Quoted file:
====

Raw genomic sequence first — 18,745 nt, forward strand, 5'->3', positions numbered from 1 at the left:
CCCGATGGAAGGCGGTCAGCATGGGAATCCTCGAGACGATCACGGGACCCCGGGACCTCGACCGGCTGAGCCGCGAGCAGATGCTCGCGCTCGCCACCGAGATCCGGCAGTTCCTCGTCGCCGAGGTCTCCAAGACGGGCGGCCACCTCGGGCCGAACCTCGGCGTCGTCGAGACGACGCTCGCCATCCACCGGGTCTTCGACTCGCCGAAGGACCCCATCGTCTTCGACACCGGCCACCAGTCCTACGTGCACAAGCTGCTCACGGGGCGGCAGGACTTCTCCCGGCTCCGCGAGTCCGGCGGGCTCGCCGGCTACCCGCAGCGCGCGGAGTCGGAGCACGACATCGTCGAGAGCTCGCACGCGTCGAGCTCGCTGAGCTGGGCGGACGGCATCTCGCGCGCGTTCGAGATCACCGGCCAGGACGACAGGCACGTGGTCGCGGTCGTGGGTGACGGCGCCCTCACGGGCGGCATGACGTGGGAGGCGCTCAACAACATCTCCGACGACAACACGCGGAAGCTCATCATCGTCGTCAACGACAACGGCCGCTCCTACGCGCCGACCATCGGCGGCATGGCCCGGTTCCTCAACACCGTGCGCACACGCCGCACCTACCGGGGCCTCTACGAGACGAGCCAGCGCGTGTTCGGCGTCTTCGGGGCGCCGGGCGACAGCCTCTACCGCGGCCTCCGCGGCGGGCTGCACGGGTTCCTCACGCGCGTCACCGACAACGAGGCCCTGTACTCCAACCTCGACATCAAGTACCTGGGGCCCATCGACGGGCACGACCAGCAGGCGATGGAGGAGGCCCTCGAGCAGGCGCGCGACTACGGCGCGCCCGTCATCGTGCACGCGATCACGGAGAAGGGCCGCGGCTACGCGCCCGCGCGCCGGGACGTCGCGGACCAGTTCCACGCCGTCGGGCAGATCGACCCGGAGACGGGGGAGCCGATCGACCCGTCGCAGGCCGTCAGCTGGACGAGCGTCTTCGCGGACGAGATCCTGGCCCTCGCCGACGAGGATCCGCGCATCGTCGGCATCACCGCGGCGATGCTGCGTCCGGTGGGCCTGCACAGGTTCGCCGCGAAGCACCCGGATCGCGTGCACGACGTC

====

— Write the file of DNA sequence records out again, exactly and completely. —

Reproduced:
Raw genomic sequence first — 18,745 nt, forward strand, 5'->3', positions numbered from 1 at the left:
CCCGATGGAAGGCGGTCAGCATGGGAATCCTCGAGACGATCACGGGACCCCGGGACCTCGACCGGCTGAGCCGCGAGCAGATGCTCGCGCTCGCCACCGAGATCCGGCAGTTCCTCGTCGCCGAGGTCTCCAAGACGGGCGGCCACCTCGGGCCGAACCTCGGCGTCGTCGAGACGACGCTCGCCATCCACCGGGTCTTCGACTCGCCGAAGGACCCCATCGTCTTCGACACCGGCCACCAGTCCTACGTGCACAAGCTGCTCACGGGGCGGCAGGACTTCTCCCGGCTCCGCGAGTCCGGCGGGCTCGCCGGCTACCCGCAGCGCGCGGAGTCGGAGCACGACATCGTCGAGAGCTCGCACGCGTCGAGCTCGCTGAGCTGGGCGGACGGCATCTCGCGCGCGTTCGAGATCACCGGCCAGGACGACAGGCACGTGGTCGCGGTCGTGGGTGACGGCGCCCTCACGGGCGGCATGACGTGGGAGGCGCTCAACAACATCTCCGACGACAACACGCGGAAGCTCATCATCGTCGTCAACGACAACGGCCGCTCCTACGCGCCGACCATCGGCGGCATGGCCCGGTTCCTCAACACCGTGCGCACACGCCGCACCTACCGGGGCCTCTACGAGACGAGCCAGCGCGTGTTCGGCGTCTTCGGGGCGCCGGGCGACAGCCTCTACCGCGGCCTCCGCGGCGGGCTGCACGGGTTCCTCACGCGCGTCACCGACAACGAGGCCCTGTACTCCAACCTCGACATCAAGTACCTGGGGCCCATCGACGGGCACGACCAGCAGGCGATGGAGGAGGCCCTCGAGCAGGCGCGCGACTACGGCGCGCCCGTCATCGTGCACGCGATCACGGAGAAGGGCCGCGGCTACGCGCCCGCGCGCCGGGACGTCGCGGACCAGTTCCACGCCGTCGGGCAGATCGACCCGGAGACGGGGGAGCCGATCGACCCGTCGCAGGCCGTCAGCTGGACGAGCGTCTTCGCGGACGAGATCCTGGCCCTCGCCGACGAGGATCCGCGCATCGTCGGCATCACCGCGGCGATGCTGCGTCCGGTGGGCCTGCACAGGTTCGCCGCGAAGCACCCGGATCGCGTGCACGACGTC